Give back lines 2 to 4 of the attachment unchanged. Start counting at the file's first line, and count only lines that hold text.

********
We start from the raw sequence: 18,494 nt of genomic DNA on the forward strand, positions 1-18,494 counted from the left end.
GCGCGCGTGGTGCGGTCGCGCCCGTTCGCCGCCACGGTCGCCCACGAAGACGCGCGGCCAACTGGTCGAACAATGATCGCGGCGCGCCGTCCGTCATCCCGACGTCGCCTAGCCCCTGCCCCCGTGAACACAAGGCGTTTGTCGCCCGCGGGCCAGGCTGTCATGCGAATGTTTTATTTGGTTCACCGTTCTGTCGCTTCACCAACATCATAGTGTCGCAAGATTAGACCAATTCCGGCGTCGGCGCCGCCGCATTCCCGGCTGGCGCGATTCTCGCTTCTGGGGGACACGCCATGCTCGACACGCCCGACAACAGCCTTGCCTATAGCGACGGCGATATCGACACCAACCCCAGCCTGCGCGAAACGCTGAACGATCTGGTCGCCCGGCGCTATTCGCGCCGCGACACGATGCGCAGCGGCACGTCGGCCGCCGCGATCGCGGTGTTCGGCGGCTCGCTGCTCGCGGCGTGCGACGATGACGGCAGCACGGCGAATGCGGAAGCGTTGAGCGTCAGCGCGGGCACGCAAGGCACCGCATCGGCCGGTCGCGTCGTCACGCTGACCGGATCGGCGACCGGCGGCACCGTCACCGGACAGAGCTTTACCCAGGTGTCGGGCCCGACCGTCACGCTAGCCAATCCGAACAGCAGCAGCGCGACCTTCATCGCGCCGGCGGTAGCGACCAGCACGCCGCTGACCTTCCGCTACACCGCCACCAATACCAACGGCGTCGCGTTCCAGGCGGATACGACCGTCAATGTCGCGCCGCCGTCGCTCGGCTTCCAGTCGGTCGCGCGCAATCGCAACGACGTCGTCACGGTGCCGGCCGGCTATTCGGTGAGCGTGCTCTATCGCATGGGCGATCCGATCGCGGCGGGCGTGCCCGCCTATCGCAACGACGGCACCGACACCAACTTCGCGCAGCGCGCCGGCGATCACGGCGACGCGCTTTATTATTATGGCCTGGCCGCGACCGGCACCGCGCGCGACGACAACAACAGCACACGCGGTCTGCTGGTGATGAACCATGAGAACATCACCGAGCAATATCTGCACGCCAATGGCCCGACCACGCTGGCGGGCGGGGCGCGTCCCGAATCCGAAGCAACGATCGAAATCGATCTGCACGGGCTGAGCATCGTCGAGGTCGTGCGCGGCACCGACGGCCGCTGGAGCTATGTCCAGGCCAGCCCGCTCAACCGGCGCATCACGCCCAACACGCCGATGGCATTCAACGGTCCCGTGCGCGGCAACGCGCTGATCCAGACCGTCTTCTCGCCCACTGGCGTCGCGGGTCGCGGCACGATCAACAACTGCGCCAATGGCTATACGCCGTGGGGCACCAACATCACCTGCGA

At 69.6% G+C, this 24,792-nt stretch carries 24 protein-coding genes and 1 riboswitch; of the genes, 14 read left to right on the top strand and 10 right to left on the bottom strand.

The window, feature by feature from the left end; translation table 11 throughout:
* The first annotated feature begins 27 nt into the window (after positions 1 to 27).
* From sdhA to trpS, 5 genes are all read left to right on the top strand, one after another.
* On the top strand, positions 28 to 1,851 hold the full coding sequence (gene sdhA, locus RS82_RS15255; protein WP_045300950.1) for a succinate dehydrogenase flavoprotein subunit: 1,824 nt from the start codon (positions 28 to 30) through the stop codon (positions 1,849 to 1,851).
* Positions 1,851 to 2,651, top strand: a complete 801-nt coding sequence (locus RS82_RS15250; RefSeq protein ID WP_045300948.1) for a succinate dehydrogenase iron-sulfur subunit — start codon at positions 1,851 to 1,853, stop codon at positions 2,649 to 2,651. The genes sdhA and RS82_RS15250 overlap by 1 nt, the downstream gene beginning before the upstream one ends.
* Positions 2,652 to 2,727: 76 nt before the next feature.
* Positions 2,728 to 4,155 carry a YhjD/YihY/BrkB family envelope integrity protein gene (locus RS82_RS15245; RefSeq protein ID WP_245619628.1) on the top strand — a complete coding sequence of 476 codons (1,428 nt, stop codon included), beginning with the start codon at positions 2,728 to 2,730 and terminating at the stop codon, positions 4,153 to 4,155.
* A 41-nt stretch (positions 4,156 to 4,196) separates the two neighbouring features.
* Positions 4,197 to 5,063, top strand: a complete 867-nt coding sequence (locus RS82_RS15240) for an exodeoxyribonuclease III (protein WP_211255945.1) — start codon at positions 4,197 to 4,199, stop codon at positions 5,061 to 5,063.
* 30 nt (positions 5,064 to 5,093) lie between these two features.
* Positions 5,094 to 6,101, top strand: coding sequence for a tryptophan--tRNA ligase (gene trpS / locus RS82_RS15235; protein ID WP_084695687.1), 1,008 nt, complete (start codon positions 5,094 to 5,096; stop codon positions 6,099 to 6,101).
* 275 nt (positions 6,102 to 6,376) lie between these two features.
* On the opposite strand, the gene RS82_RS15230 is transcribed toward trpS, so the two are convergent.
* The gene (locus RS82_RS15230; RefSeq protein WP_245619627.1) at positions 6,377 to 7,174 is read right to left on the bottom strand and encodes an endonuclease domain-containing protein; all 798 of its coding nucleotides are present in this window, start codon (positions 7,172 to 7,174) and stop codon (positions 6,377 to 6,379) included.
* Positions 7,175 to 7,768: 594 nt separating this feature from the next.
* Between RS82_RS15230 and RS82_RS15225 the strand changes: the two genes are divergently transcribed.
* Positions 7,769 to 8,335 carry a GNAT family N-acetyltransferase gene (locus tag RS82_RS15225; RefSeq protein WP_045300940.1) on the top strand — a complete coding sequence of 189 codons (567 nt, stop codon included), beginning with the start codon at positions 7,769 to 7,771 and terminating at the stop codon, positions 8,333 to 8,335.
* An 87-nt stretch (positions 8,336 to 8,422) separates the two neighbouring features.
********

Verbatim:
GCGCGCGTGGTGCGGTCGCGCCCGTTCGCCGCCACGGTCGCCCACGAAGACGCGCGGCCAACTGGTCGAACAATGATCGCGGCGCGCCGTCCGTCATCCCGACGTCGCCTAGCCCCTGCCCCCGTGAACACAAGGCGTTTGTCGCCCGCGGGCCAGGCTGTCATGCGAATGTTTTATTTGGTTCACCGTTCTGTCGCTTCACCAACATCATAGTGTCGCAAGATTAGACCAATTCCGGCGTCGGCGCCGCCGCATTCCCGGCTGGCGCGATTCTCGCTTCTGGGGGACACGCCATGCTCGACACGCCCGACAACAGCCTTGCCTATAGCGACGGCGATATCGACACCAACCCCAGCCTGCGCGAAACGCTGAACGATCTGGTCGCCCGGCGCTATTCGCGCCGCGACACGATGCGCAGCGGCACGTCGGCCGCCGCGATCGCGGTGTTCGGCGGCTCGCTGCTCGCGGCGTGCGACGATGACGGCAGCACGGCGAATGCGGAAGCGTTGAGCGTCAGCGCGGGCACGCAAGGCACCGCATCGGCCGGTCGCGTCGTCACGCTGACCGGATCGGCGACCGGCGGCACCGTCACCGGACAGAGCTTTACCCAGGTGTCGGGCCCGACCGTCACGCTAGCCAATCCGAACAGCAGCAGCGCGACCTTCATCGCGCCGGCGGTAGCGACCAGCACGCCGCTGACCTTCCGCTACACCGCCACCAATACCAACGGCGTCGCGTTCCAGGCGGATACGACCGTCAATGTCGCGCCGCCGTCGCTCGGCTTCCAGTCGGTCGCGCGCAATCGCAACGACGTCGTCACGGTGCCGGCCGGCTATTCGGTGAGCGTGCTCTATCGCATGGGCGATCCGATCGCGGCGGGCGTGCCCGCCTATCGCAACGACGGCACCGACACCAACTTCGCGCAGCGCGCCGGCGATCACGGCGACGCGCTTTATTATTATGGCCTGGCCGCGACCGGCACCGCGCGCGACGACAACAACAGCACACGCGGTCTGCTGGTGATGAACCATGAGAACATCACCGAGCAATATCTGCACGCCAATGGCCCGACCACGCTGGCGGGCGGGGCGCGTCCCGAATCCGAAGCAACGATCGAAATCGATCTGCACGGGCTGAGCATCGTCGAGGTCGTGCGCGGCACCGACGGCCGCTGGAGCTATGTCCAGGCCAGCCCGCTCAACCGGCGCATCACGCCCAACACGCCGATGGCATTCAACGGTCCCGTGCGCGGCAACGCGCTGATCCAGACCGTCTTCTCGCCCACTGGCGTCGCGGGTCGCGGCACGATCAACAACTGCGCCAATGGCTATACGCCGTGGGGCACCAACATCACCTGCGA

At 69.6% G+C, this 24,792-nt stretch carries 24 protein-coding genes and 1 riboswitch; of the genes, 14 read left to right on the top strand and 10 right to left on the bottom strand.

The window, feature by feature from the left end; translation table 11 throughout: